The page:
• Lots of specialized equipment and experience required, large initial investment to get set up to hot tank blue
  • Wears, especially at high points/corners after use
  • Can resist corrosion for time, but if no oil is on the surface of the bluing, it can be compromised quickly by humidity, skin oils and salts, etc.
  • Easily scratched if abrasive contact is made by metal, rocks, sand.


Parkerizing is a finish commonly encountered on many US military firearms from the immediate pre-World War 2 era through the late 50’s, early 1960’s, I’d guess.  If you’ve seen a WWII era 1911 Colt, Springfield 1903, M1 Carbine, or M1 Garand – even up through the M14/M1A, you’ve seen a parkerized finish.

Parkerizing comes in many forms, but usually involves immersing a steel firearm in a manganese, iron, or zinc phosphate bath.  The bath electrochemically deposits a dark gray coating on the metal that is very tough and useful.  The dark gray can sometimes fade to a green-gray color over time or with the application of certain oils or coatings like Cosmoline.  As a primary finish, parkerizing’s porous surface traps oil beautifully, keeping the firearm from rusting for longer periods of time between maintenance or wipe-downs.

Related: Best Handgun Calibers For Survival

Parkerizing is very commonly used as a base coat for other finishes such as paints or spray-on coatings like DuraCoat or Cerakote, due to its granular surface and phosphates in the finish.  According to Wikipedia, Glock also uses parkerizing over its proprietary Tenifer finish as a tough, matte colored surface coat.  Parkerizing is very durable, and its granular-feeling surface deposit finish can hold oils well, helping to preserve the finish that much more.  If your SHTF gun is parkerized, no need to look any further for a battle-ready, rugged finish – WW2, Korea, and Vietnam proved parkerizing’s ready-to-rumble attributes.

Also Read: Survival Guns – A Beginners Guide

Here is a picture of a Ruger MKI target pistol customized by Angus Arms with lots of goodies including a Clark Parkerizing Gun Coatingbarrel, Ultra Dot red dot, Marvel trigger, and a full parkerized finish.  This finish job ran about $125 or so, according to Angus Arms.

Parkerizing Pros:

  • Attractive, matte low-glare finish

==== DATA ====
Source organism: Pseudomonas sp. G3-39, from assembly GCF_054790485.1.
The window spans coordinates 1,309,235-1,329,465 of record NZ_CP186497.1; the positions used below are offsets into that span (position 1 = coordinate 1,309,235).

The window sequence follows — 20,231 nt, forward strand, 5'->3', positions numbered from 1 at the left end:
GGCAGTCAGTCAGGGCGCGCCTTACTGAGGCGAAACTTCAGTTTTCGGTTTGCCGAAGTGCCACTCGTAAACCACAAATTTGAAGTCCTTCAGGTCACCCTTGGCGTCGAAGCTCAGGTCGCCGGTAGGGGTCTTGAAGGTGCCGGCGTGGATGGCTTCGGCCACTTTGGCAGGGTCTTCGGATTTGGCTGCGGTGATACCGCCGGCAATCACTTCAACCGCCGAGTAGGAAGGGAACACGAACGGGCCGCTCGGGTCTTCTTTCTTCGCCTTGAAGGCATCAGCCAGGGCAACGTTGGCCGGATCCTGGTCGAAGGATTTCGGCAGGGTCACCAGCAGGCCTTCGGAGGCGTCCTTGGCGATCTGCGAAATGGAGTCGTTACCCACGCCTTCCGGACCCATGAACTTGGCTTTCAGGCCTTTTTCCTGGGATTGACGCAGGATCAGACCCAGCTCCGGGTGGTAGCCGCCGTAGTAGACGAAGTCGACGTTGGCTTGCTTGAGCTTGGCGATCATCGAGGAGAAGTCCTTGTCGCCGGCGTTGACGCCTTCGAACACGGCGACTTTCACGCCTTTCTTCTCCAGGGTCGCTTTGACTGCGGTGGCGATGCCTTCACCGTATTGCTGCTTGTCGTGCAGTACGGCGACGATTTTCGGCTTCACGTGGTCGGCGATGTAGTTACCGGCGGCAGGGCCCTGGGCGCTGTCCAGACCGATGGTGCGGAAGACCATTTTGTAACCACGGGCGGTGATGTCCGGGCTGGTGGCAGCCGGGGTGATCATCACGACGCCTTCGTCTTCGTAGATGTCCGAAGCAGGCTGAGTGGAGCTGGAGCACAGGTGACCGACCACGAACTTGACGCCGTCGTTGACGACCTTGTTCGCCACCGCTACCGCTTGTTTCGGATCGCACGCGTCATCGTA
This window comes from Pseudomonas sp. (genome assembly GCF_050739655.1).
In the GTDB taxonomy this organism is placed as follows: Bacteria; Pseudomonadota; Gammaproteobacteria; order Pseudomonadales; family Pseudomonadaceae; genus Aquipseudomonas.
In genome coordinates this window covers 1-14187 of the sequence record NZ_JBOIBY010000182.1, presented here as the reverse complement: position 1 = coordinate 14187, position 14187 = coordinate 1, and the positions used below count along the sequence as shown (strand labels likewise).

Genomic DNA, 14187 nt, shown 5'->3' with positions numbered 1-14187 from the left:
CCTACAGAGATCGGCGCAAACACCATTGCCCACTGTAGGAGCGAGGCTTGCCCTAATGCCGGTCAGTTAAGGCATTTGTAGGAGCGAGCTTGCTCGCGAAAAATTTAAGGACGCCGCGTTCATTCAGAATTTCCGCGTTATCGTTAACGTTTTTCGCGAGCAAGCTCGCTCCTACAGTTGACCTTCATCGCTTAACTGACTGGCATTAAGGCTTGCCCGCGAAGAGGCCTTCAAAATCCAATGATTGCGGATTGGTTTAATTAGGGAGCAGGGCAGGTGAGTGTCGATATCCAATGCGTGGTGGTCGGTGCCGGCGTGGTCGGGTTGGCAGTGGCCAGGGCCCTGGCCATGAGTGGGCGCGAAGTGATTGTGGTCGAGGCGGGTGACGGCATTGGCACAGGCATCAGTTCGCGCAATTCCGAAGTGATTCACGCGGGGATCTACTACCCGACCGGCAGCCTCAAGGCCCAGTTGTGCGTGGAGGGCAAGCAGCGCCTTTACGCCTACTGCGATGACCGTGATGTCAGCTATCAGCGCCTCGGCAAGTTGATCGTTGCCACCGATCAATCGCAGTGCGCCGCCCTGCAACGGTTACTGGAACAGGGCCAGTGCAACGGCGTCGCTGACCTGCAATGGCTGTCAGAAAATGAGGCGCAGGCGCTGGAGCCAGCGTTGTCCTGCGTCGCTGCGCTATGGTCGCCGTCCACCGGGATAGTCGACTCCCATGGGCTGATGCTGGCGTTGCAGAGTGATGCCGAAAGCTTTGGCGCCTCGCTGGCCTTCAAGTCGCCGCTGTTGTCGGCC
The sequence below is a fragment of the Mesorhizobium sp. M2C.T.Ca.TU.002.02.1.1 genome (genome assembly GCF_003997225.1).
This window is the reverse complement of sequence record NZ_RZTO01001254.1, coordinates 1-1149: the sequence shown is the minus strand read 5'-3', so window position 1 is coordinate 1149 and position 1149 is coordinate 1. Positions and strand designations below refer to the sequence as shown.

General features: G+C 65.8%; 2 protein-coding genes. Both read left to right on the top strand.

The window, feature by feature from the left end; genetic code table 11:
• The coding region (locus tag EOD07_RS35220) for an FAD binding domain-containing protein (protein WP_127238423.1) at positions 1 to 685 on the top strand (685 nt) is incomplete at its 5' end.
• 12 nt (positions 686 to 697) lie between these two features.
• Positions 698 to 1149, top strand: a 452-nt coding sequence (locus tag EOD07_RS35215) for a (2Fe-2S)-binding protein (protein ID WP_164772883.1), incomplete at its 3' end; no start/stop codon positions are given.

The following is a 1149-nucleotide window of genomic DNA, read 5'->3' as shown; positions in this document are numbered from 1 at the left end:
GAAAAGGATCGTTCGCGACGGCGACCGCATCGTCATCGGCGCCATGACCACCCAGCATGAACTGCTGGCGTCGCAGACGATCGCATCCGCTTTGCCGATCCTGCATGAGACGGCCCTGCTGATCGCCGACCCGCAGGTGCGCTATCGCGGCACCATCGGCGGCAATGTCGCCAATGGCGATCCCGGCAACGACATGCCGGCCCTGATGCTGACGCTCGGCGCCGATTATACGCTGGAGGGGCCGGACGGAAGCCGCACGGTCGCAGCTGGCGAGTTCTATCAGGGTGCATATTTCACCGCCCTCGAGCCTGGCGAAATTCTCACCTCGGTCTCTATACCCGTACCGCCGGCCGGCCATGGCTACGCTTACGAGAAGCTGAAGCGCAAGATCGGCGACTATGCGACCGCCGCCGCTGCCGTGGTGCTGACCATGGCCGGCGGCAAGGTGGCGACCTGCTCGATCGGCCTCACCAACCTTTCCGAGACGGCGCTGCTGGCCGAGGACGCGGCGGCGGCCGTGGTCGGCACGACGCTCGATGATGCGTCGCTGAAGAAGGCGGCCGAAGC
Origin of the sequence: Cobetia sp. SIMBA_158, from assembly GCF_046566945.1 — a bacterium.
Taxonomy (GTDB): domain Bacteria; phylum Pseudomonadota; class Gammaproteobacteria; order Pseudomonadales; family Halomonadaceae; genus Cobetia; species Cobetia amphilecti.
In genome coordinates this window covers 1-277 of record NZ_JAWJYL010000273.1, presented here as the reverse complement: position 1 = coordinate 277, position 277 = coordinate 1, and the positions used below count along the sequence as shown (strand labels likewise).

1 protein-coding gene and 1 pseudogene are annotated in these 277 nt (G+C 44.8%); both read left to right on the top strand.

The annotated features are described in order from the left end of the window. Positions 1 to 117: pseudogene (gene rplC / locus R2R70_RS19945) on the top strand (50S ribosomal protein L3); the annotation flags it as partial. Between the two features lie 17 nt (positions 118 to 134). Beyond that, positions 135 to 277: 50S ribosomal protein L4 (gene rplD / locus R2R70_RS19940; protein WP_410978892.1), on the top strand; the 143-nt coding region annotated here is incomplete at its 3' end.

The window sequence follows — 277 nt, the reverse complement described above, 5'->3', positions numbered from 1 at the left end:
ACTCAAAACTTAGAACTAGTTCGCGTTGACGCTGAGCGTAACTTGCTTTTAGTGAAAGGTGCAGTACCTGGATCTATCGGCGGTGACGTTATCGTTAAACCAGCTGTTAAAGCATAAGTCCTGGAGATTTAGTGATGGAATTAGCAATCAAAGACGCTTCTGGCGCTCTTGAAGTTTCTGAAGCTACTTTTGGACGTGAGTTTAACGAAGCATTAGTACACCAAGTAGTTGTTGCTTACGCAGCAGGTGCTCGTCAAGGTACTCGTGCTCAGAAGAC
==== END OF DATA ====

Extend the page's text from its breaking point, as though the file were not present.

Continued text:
• Battle-proven durability and long life, especially when maintained and oiled
  • Already the go-to, as-bought finish for many popular SHTF-type guns
  • A fantastic base coat with enhanced “tooth” for spray-on type finishes

Parkerizing cons:

  • A bit of a lost art, fewer and fewer gunsmiths parkerize anymore
  • Can’t be used on aluminum, polymer, and other firearms materials. Steel only.

Sprayed-On Finishes

Over the past ten or so years, sprayed-on finishes  – I’m not talking spray-paint here, by the way – have started to really take the firearms market by storm.  These finishes are a superb way to get colors other than the forever-available blacks, grays, and silvers that have been the norm on guns since firearms were invented.  Though there are many spray-on type finishes to consider, we’re going to look at what are arguably the two most popular: Duracoat and Cerakote.


Duracoat, produced by Lauer Custom Weaponry, is a two-part finish that is comprised of a colored resin and a best diy gun finishseparate hardener.  The two parts are mixed like an epoxy and applied via a spray gun, such as an airbrush (my preferred method) or by HVLP paint guns.  When applied, Duracoat dries to the touch in about 20 minutes, and is fully cured after a few weeks.  However, after drying overnight, you can reassemble your firearms if you’re careful not to scratch the finish.

Duracoat was engineered with the DIY guy/gal at home in mind.  With an airbrush or paint gun, a compressor, some scouring pads and sandpaper, and some acetone, (a respirator, safety glasses, and ventilation is also HEAVILY recommended if you’re spraying indoors), the regular gun guy/gal can apply their own finish with excellent results that are generally easy to attain provided the metal prep work is done properly.  There are also certified Duracoat appliers across the country.

Lauer Custom Weaponry has expanded their product line to offer Duracoat in an aerosol spray-paint can, as well as high-temperature coatings (great for suppressors), camo packs (stencils and Duracoat colors required for specific camouflage patterns), spray-on bluing (I’m interested to see how that works), gun “tattoos” (pre-cut patterns for your gun), as well as many, MANY different color offerings.

Duracoat is permanent, and very tough to remove if it is properly applied.  It has a high elasticity for a finish, allowing it to flex slightly and absorb impacts reasonably well, as well as prevent scratches.  I’ve personally Duracoated many guns, including my personal AR-15, and the finish is very tough once properly cured.  Duracoat is air-cured, meaning you don’t need any special equipment to bake the cure.  This makes it superior for items like optics, or any items with electronics/heat-sensitive components.  According to information I found online, Duracoat resists 100 inch-pounds of direct impact, and has passed a 300 hour salt spray test, which exceeds military requirements for finish.

Duracoat Pros:

  • Relatively easy to apply by the average Joe
  • Very effective at resisting corrosion and mild impacts
  • Has some lubricating properties